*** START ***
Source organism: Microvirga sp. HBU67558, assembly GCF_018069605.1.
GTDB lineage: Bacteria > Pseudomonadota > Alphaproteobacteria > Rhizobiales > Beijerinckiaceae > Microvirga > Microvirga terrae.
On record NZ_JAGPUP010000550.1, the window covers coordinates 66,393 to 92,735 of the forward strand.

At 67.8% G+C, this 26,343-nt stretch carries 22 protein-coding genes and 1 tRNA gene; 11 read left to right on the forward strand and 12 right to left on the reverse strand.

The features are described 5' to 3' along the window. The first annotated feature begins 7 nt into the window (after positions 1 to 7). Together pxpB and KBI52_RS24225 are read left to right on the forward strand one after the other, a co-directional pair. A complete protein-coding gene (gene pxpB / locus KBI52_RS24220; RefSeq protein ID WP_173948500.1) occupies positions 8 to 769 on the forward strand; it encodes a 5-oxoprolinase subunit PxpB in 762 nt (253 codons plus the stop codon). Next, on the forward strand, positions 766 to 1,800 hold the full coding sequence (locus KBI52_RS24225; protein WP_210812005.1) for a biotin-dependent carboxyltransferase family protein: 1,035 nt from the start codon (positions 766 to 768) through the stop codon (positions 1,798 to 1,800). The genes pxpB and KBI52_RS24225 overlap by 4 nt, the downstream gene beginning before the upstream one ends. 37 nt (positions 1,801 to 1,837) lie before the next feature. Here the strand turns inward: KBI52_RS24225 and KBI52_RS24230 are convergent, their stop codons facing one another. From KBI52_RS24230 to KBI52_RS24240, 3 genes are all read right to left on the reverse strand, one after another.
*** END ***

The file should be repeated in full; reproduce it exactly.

Source organism: Microvirga sp. HBU67558, assembly GCF_018069605.1.
GTDB lineage: Bacteria > Pseudomonadota > Alphaproteobacteria > Rhizobiales > Beijerinckiaceae > Microvirga > Microvirga terrae.
On record NZ_JAGPUP010000550.1, the window covers coordinates 66,393 to 92,735 of the forward strand.

At 67.8% G+C, this 26,343-nt stretch carries 22 protein-coding genes and 1 tRNA gene; 11 read left to right on the forward strand and 12 right to left on the reverse strand.

The features are described 5' to 3' along the window. The first annotated feature begins 7 nt into the window (after positions 1 to 7). Together pxpB and KBI52_RS24225 are read left to right on the forward strand one after the other, a co-directional pair. A complete protein-coding gene (gene pxpB / locus KBI52_RS24220; RefSeq protein ID WP_173948500.1) occupies positions 8 to 769 on the forward strand; it encodes a 5-oxoprolinase subunit PxpB in 762 nt (253 codons plus the stop codon). Next, on the forward strand, positions 766 to 1,800 hold the full coding sequence (locus KBI52_RS24225; protein WP_210812005.1) for a biotin-dependent carboxyltransferase family protein: 1,035 nt from the start codon (positions 766 to 768) through the stop codon (positions 1,798 to 1,800). The genes pxpB and KBI52_RS24225 overlap by 4 nt, the downstream gene beginning before the upstream one ends. 37 nt (positions 1,801 to 1,837) lie before the next feature. Here the strand turns inward: KBI52_RS24225 and KBI52_RS24230 are convergent, their stop codons facing one another. From KBI52_RS24230 to KBI52_RS24240, 3 genes are all read right to left on the reverse strand, one after another.